Characterization of the Aminocarboxycyclopropane-Forming Enzyme CmaC

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Chemistry (HMC)

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The biosynthesis of the coronamic acid fragment of the pseudomonal phytotoxin coronatine involves construction of the cyclopropane ring from a γ-chloro-l-allo-Ile intermediate while covalently tethered as a phosphopantetheinyl thioester to the carrier protein CmaD. The cyclopropane-forming catalyst is CmaC, catalyzing an intramolecular displacement of the γ-Cl group by the α carbon. CmaC can be isolated as a Zn2+ protein with about 10-fold higher activity over the apo form. CmaC will not cyclize free γ-chloro amino acids or their S-N-acetylcysteamine (NAC) thioester derivatives but will recognize some other carrier protein scaffolds. Turnover numbers of 5 min-1 are observed for Zn−CmaC, acting on γ-chloro-l-aminobutyryl-S-CmaD, generating 1-aminocyclopropane-1-carbonyl (ACC)-S-CmaD. Products were detected either while still tethered to the phosphopantetheinyl prosthetic arm by mass spectrometry or after thioesterase-mediated release and derivatization of the free amino acid. In D2O, CmaC catalyzed exchange of one deuterium into the aminobutyryl moiety of the γ-Cl-aminoacyl-S-CmaD, whereas the product ACC-S-CmaD lacked the deuterium, consistent with a competition for a γ-Cl-aminobutyryl α-carbanion between reprotonation and cyclization. CmaC-mediated cyclization yielded solely ACC, resulting from C−C bond formation and no azetidine carboxylate from an alternate N−C cyclization. CmaC could cyclize γ,γ-dichloroaminobutyryl to the Cl-ACC product but did not cyclize δ- or ε-chloroaminoacyl-S-CmaD substrates.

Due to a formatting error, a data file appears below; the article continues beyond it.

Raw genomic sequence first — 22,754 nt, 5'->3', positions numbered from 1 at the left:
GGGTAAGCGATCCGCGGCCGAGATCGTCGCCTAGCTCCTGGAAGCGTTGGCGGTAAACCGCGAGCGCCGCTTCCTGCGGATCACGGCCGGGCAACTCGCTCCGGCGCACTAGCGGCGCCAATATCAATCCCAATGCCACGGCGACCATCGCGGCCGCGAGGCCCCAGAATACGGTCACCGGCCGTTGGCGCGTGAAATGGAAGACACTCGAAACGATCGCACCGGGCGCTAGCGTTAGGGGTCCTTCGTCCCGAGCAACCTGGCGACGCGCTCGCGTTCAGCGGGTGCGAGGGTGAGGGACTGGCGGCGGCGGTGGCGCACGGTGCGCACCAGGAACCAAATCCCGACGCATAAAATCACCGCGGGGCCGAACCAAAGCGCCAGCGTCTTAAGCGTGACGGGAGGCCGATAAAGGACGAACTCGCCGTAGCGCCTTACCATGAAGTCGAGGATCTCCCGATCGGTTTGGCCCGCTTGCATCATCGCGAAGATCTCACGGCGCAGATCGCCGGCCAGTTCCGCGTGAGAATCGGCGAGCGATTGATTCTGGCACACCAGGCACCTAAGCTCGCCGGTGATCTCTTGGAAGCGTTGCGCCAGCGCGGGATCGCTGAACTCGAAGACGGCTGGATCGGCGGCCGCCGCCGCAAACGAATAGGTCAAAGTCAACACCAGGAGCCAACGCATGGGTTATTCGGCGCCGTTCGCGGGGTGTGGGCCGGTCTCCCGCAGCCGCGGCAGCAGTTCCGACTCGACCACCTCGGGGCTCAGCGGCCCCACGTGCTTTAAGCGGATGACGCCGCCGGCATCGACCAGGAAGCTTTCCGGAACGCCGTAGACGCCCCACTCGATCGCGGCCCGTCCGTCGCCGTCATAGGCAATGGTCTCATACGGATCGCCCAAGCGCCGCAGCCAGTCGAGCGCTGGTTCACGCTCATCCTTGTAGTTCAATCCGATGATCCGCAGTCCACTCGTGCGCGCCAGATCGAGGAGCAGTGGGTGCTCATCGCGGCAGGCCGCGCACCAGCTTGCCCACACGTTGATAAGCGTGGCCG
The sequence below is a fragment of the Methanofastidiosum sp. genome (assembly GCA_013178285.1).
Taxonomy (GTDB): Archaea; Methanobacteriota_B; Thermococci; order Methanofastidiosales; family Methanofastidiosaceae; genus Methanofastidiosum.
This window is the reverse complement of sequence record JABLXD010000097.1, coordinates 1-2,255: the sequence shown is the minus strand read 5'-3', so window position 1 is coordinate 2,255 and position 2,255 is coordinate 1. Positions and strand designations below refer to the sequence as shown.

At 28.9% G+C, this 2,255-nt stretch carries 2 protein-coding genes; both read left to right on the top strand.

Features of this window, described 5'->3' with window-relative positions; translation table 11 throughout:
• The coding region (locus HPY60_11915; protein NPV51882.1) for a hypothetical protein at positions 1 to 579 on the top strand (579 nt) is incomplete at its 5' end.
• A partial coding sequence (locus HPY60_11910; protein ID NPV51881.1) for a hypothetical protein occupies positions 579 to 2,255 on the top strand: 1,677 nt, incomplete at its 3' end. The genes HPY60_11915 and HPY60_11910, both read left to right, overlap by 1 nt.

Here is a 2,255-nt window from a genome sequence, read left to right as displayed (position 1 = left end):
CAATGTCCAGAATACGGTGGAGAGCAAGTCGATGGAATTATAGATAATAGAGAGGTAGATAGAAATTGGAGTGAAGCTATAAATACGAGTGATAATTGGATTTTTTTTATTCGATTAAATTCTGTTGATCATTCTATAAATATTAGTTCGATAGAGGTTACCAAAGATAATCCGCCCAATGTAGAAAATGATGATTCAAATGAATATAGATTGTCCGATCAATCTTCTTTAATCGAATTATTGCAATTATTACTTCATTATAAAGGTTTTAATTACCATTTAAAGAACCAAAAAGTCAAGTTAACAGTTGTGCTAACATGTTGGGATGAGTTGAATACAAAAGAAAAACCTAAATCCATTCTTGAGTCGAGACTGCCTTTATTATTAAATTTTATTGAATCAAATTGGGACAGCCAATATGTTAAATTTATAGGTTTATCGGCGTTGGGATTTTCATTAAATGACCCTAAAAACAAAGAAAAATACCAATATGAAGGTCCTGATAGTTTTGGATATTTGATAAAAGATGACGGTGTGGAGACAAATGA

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© 2007 American Chemical Society